# MASSACHUSETTS INSTITUTE OF TECHNOLOGY DEPARTMENT OF MATERIALS SCIENCE AND ENGINEERING CAMBRIDGE, MASSACHUSETTS 02139

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MASSACHUSETTS INSTITUTE OF TECHNOLOGY DEPARTMENT OF MATERIALS SCIENCE AND ENGINEERING

CAMBRIDGE, MASSACHUSETTS 02139 3.22 MECHANICAL PROPERTIES OF MATERIALS

PROBLEM SET 4 SOLUTIONS

1. Consider a 500 nm thick aluminum film on a 500 µm thick silicon wafer, 200 mm in diameter. After deposition at 60°C, the wafer is cooled to room temperature. What is the radius of curvature of the film? (ESi = 150 GPa, νSi = 0.17, αSi = 3×10-6 °C-1, EAl = 69 GPa, νAl = 0.33, αAl = 23×10-6 °C-1) The use of the Stoney formula is appropriate for this system because the aluminum film is very thin compared to the relatively thick substrate. The Stoney formula is given by

2

6

s s m f

E h ρ h

= σ ,

where ρ is the radius of curvature, Esis the biaxial modulus of the substrate, hs and hf are the substrate and film thickness, and σ is the stress at the interface. m

The biaxial modulus of the substrate is calculated by 150 GPa

180.7 GPa

1 1-0.17

s s s

E E

= ν = =

− .

The stress at the interface in the aluminum film is given by 1

f

m m f m

f

E E

σ ε ε

= = ν

− .

To find the strain at the interface, we must calculate the mismatch strain due to the thermal expansion coefficient mismatch.

6 -1 6 -1

( ) (3 10 C 23 10 C ) (20 C 60 C) 0.0008

m s f T

ε = α α− ⋅ ∆ = × D − × DDD = Solving for the mismatch stress,

69 GPa

0.0008 82.39 MPa

1 1 0.33

f

m m f m

f

E E

σ ε ε

= = ν = =

− −

The radius of curvature of the film-on-substrate system can be calculated from the Stoney formula.

2 6 2

9

(180.7 GPa)(500 10 m) 182.8 m 6 6(0.08239GPa)(500 10 m)

s s m f

E h ρ h

σ

= = × =

×

The positive curvature (concave) indicates that the film is in tension after cooling to room temperature.

Because the thermal expansion coefficient for aluminum is larger than silicon, the aluminum attempts to contract more than the silicon during the cooling. However, at the interface, the aluminum cannot contract fully due to the constraining silicon, and as a result the aluminum is in tension.

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2. A bilyer is composed of a 1 mm thick coating (E=350 GPa,α = ×9 106 DC1) on a 5 mm substrate ( ) and has a width of 5 mm. The bilayer has zero curvature at the initial temperature of 20°C. The bilayer is then heated to 100°C. Calculate the resulting curvature and the maximum tensile and compressive stresses. Where do the maximum internal stresses occur?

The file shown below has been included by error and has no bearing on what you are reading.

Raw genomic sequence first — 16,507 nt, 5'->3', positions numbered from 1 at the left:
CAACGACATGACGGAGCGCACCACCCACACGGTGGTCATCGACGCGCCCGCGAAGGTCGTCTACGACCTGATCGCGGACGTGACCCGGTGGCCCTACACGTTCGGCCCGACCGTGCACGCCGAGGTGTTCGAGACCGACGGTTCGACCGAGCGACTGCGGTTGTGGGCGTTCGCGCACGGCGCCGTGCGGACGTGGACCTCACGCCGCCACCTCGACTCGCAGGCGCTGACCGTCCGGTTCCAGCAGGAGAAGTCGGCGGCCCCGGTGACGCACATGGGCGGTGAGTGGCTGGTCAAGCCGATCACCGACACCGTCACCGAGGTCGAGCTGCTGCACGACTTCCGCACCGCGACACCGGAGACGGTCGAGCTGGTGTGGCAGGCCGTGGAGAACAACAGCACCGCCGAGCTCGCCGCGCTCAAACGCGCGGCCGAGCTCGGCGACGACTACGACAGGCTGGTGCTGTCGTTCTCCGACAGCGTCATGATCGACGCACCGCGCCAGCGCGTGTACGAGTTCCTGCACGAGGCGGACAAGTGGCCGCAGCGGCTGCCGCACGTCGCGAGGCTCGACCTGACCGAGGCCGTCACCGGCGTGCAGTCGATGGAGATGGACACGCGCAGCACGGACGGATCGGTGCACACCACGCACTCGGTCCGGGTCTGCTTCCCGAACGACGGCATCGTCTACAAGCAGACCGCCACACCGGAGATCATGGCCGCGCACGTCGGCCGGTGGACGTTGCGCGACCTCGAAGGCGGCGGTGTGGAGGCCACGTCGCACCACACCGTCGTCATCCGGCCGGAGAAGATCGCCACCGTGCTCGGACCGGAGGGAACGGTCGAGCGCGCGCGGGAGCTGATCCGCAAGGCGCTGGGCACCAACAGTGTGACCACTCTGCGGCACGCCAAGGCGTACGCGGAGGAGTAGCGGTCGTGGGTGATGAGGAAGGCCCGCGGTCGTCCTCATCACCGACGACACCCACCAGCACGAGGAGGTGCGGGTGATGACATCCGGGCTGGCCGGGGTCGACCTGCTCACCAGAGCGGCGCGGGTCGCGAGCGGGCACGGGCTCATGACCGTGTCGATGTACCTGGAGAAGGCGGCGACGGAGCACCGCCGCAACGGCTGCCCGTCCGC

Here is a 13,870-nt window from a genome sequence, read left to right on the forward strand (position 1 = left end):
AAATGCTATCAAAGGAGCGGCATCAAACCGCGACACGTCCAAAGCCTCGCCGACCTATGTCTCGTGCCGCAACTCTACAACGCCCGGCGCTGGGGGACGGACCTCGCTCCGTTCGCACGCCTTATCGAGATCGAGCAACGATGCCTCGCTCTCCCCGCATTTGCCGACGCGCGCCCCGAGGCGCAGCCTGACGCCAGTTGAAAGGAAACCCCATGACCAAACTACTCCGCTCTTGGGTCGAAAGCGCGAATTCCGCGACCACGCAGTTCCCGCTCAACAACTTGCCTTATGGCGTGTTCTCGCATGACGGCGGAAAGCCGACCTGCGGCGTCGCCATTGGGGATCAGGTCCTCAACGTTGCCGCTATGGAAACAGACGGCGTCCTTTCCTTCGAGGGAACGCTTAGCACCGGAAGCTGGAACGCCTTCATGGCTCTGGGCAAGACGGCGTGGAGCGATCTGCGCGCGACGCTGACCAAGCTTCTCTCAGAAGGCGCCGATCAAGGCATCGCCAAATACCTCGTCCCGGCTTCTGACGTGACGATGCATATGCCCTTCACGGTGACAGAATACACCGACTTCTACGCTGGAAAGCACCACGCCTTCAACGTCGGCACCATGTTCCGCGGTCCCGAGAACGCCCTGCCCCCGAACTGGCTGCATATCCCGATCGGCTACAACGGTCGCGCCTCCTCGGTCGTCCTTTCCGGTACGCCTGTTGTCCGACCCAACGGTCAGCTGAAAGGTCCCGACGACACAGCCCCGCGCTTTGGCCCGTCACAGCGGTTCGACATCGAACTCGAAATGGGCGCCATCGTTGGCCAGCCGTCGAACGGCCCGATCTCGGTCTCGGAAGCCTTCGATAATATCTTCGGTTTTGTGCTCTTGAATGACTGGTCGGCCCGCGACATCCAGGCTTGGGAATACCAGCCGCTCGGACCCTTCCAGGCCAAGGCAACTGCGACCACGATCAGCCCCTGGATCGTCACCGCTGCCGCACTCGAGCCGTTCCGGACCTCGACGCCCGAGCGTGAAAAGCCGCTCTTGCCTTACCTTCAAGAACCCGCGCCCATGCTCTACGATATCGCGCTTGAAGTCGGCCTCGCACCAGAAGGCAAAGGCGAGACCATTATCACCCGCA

70 GPa, 23 106 C E= α = × D 1

To find the curvature of the bilayer, we can use the equation for the most general bilayer derived in class

2 1 0

1 1 2 1

1 1 2 2

( )( )

2( ) 1 1

2

T T E I E I h

h E a b E a

κ= α α− −

 

+ +  + 

b

where the coating properties are denoted by the subscript 1 and the substrate properties by 2. To calculate the curvature, we need the moments of inertia for each layer.

3 3

13 2 1

1

(0.005 m)(0.001 m)

4.1667 10 m

12 12

I =ba = = ×

3 3

11 4 2

2

(0.005 m)(0.005 m)

5.20833 10 m

12 12

I =ba = = ×

Entering the parameters of the bilayer system into the given equation, we find that the curvature of the bilayer is κ =0.25 m1 .

The maximum stresses for a bilayer were derived in class and exist at the interface of the two layers.

1 1 2 2 1 1

max,1

1

1 1 2 2 2 2

max,2

2

2( )

107 MPa 2

2( )

56.4 MPa 2

E I E I a E ha b

E I E I a E ha b

σ κ

σ κ

 + 

=  + =

 

 + 

= −  + = −

 

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3. The structure and mechanics of cork: The structure and properties of cork are approximately axisymmetric. In the schematics on the next page, we see a macroscopic view of cork as it exists on a tree, a microscopic look at the arrangement of cork cells, and finally a view of an individual cork cell.

Ignoring the natural variations in cell structure, we can model this cellular material as a linear-elastic solid by

ij

ijkl kl

## ε = σ

.

Axisymmetry reduces the number of independent compliances to five (note that the axis of symmetry is the x1 axis).

11 1111 11 1122 22 1122 33

22 1122 11 2222 22 2233 33

33 1122 11 2233 22 2222 33

23 2222 2233 23

31 1212 31

12 1212 12

( )

2 2

S S S

S S S

S S S

S S

S S

ε σ σ σ

ε σ σ σ

ε σ σ σ

ε σ

ε σ

ε σ

= + + 

= + + 

= + + 

= − 

= 

= 

Measurement of four of the five compliances is straightforward. Simple tensile or compressive tests are done on the cork along the axis of symmetry (x1 axis) and orthogonal to this direction (x2 and x3 axes) to measure the Young’s modulus and Poisson’s ratio in these directions.

1 1111

2 3 2222

12 1 13 1 21 2 31 2 1122

23 2 32 2 2233

1

1 1

E S

E E S

E E E E S

E E S

ν ν ν ν

ν ν

= 

= = 

= = = = − 

= = − 

The modulus G23 in the x2, x3-plane is obtained from these measurements by

23 23 2 2222 2233

1G =2(1+ν ) E =2(SS ).

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To determine the fifth compliance value, S1212, which is related to the shear modulus, G12, we rotate the cork through 45° about the x3-axis and cut a cube with one face normal to the x3-axis, and the other two at 45° to the x2-axis and x1-axis. A simple compression test in the new x1 direction then gives a new Young’s modulus,

## E′

.

a. What is the relationship between the shear modulus, G12, and S1212?

The shear modulus G12 relates the engineering shear strain and shear stress. Using matrix notation, we have

6 66 6

12

S 1

G 6

ε = σ = σ .

To convert between matrix and tensor notation, we have the relation that

66 4 1212

S = S . Thus we find that

12 1212

14 G = S .

b. By rotating the Sijkl through 45° about the x3-axis, obtain an expression for in terms of the compliances in the original orientation.

S′1111

The direction cosines for this change in orientation by rotation about the x3-axis is

1 1 0

2 2

cos 45 sin 45 0

1 1

sin 45 cos 45 0 0

2 2

0 0 1 0 0

ij

1

 

 

 − 

 

 

= =  

 

 

   

D D

D D

A .